Republican Elizabeth Oldham, left, and Democrat Tammy Stewart, candidates for 14th Judicial District Attorney, went toe-to-toe in a debate Thursday at Centennial Mall. The candidates debated issues ranging from public perception of the District Attorney's office to how a citizens' advisory board could be implemented in the Judicial District.

Photo by Hans Hallgren

Republican Elizabeth Oldham, left, and Democrat Tammy Stewart, candidates for 14th Judicial District Attorney, went toe-to-toe in a debate Thursday at Centennial Mall. The candidates debated issues ranging from public perception of the District Attorney's office to how a citizens' advisory board could be implemented in the Judicial District.

Candidates face off in debate

Responses reveal where opponents differ, agree

photo

Incumbent Tom Gray, a Republican, and Democrat Lois Wymore, his opponent, responded to six questions posed to them during a debate Thursday at Centennial Mall. Both Moffat County residents are running for the District 1 County Commissioner's seat.

Four candidates for two local offices faced off in a debate Thursday, debating issues ranging from Moffat County budget priorities to public perception of the 14th Judicial District Attorney's Office.

District Attorney candidates Elizabeth Oldham and Tammy Stewart launched the second half of the debate, which was hosted at Centennial Mall and sponsored by Craig Daily Press and KRAI and 55 Country.

The tri-county Judicial District includes Moffat, Routt and Grand counties.

Oldham, a Republican and Grand Lake resident, is the 14th's assistant district attorney. Stewart, a Democrat who hails from Steamboat Springs, is a Moffat County assistant attorney.

Both candidates agreed that the public has a poor perception of the District Attorney's Office.

Oldham argued that perception is fueled in part by mishandled cases. Creating public forums and creating an "open door policy" could help mend what some may see as a rift between the District Attorney's Office and the public, she said.

"I think people sincerely want their District Attorney's Office to be open and transparent," Oldham said.

However, she added, misconceptions about the office also have contributed to the problem.

Stewart said the current administration and her opponent are contributing factors to what she believes is the public's poor perception of the District Attorney's Office.

"I think that the record of the current DA's Office, which includes (Oldham) as the assistant district attorney, upholds the public perception," Stewart said.

When asked about incorporating citizen advisory boards into the District Attorney's Office, both candidates agreed the program would be effective.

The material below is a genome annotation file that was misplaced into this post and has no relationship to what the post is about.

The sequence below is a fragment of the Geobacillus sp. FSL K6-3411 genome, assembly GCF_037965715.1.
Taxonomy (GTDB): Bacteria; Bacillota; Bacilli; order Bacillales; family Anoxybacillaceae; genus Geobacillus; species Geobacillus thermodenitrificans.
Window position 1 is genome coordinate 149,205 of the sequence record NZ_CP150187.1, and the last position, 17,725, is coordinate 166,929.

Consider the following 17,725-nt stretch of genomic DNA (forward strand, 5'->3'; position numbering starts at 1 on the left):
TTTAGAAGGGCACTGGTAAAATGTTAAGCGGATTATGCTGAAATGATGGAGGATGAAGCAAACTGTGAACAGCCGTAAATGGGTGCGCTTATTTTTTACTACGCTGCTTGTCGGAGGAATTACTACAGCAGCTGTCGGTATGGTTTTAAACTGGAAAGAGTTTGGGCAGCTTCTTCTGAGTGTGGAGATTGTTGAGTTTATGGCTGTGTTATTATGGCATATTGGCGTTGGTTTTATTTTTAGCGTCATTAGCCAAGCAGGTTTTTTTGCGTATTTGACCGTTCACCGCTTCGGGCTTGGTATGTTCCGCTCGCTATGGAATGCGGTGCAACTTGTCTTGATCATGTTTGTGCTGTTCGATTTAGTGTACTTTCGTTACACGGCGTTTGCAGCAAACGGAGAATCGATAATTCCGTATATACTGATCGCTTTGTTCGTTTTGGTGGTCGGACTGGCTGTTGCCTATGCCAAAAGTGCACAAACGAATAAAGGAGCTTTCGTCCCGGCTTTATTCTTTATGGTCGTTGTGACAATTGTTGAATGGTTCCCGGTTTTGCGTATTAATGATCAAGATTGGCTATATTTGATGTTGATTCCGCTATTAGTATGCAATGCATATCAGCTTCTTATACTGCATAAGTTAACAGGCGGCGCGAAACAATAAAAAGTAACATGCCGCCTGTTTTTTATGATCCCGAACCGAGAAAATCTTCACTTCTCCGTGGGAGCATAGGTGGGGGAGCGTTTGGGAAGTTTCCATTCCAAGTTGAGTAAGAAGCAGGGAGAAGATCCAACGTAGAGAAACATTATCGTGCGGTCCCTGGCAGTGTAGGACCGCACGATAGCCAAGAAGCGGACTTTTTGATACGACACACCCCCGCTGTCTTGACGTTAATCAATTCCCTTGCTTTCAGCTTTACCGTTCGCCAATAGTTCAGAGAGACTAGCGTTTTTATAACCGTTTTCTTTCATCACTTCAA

Oldham said she would launch a Web blog where community members could give feedback to prosecutors. After holding public forums, key community members would be chosen to serve on the board.

Stewart suggested actively seeking out a spectrum of individuals to serve on the advisory boards, including law enforcement officials, parents, teachers and mental health specialists.

When asked about Moffat County's drug court program, both candidates agreed that the program has proven to be effective.

However, while Stewart recommended using the program for first-time possessors and users, Oldham held that the program should be reserved for more deeply entrenched drug users.

Oldham and Stewart also agreed that prosecutors should be allowed a measure of flexibility in making decisions.

A debate between Republican Tom Gray, District 1 commissioner, and Democrat Lois Wymore followed closing statements made by Oldham and Stewart. Gray and Wymore kicked off the debate by differing on the size of Moffat County's energy boom.

"I think we need to embrace" a boom, Wymore said, adding that the county should seek to embrace companies that are "as green and clean as they can possibly be."

Gray said Moffat County has experienced steady energy development, but not to the same degree as other counties have.

"All you have to do is drive down to Rio Blanco County or Garfield County and see what a boom is," he said. "It may or may not happen here."

In the past, he said the Commission has attempted to balance energy development with local impact.

Both candidates agreed on several issues, including the lack of affordable housing in Moffat County and the need to attract outside businesses to the area.

The two held different views on the county's top funding priorities. Upkeep on Moffat County roads headed Wymore's list of priorities, while Gray said providing funding to necessary services, like law enforcement, should be the first projects to get county funding.

Bridget Manley can be reached at 875-1795 or at bmanley@craigdailypress.com.

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